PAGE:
The Justice Department alleges that Apple's collusion with book publishers to fix ebook prices has cost readers $100 million. So why are so many news reports on the anti-trust suit suggesting that the Apple/publisher alliance is actually good for consumers?
The New York Times' David Streitfeld (4/12/12) warns:
Amazon, which already controls about 60 percent of the ebook market, can take a loss on every book it sells to gain market share for its Kindle devices. When it has enough competitive advantage, it can dictate its own terms, something publishers say is beginning to happen.
Likewise CNN's Doug Gross (4/11/12):
But some say Amazon's lower prices have been the problem all along…. The argument goes like this: By selling most new ebooks for $9.99, Amazon is setting a price that's too low for other competitors to match in a price war. If that eventually drives the competition away, Amazon (which is already projected to account for more than half of all U.S. book sales by the end of this year) would be essentially unchecked and able to set whatever prices it wants.
And Reynolds Holding on Slate (4/11/12), talking about Apple's don't-let-anyone-undersell-us contracts with publishers:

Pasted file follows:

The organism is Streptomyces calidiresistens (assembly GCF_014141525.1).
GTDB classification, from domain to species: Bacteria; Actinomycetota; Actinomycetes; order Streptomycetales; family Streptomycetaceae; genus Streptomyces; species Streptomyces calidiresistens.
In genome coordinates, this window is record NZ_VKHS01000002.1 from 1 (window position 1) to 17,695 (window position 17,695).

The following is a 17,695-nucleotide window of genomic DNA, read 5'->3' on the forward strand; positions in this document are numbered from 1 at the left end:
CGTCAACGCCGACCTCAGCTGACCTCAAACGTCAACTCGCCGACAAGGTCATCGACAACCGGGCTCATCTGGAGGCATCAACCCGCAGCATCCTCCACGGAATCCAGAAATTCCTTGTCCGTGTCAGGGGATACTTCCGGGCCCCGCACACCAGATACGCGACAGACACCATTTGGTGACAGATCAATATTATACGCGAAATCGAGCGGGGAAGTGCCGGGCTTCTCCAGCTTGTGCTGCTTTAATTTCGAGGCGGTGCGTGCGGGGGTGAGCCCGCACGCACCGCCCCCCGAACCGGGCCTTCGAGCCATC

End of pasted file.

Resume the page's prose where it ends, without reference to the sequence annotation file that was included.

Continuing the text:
The scheme seems to be working for publishers, retailers and even consumers…. If readers pay a bit more than they did in the experimental days of ebooks, at least it means publishers will make enough money to keep more books coming.
In the alternative universe where these arguments make sense, Amazon's competitors are poor, powerless companies that the online retailer can drive out of business by selling at a loss, and then jack prices up as high as it likes–with no one else able to enter the market ever again. But in this reality, Amazon's chief competitor is Apple, for crying out loud–literally the richest company in the world. Believe me, if Steve Jobs wanted to sell ebooks for $14.99, it's not because he couldn't afford to sell them for $9.99.
No, he expressed his pricing philosophy very clearly (TheVerge.com, 4/11/12): "Yes, the customer pays a little more, but that's what you want anyway." (Remember that "a little more," or as Slate put it "a bit more," is actually 50 percent more.)
The other thing you have to keep in mind when you read these stories is that publishers make about as much money selling a $9.99 ebook as they do selling a $26 hardcover (Extra!, 8/10)–despite doing a whole lot less.
It is true that faced with a choice of two formats, one of which costs 38 percent what the other does, many readers are likely to go with the cheaper one. It's also true that when there's no physical book to print and distribute, the publisher's role becomes largely parasitical, and the book industry is likely to move to a model in which authors work directly with retailers and cut out the middlemen.
So one can understand why publishers might see it as being in their interest to conspire with Apple. But please, journalists on the publishing beat, let's not dress that up as if they're doing readers a favor by charging them half again as much for an ebook.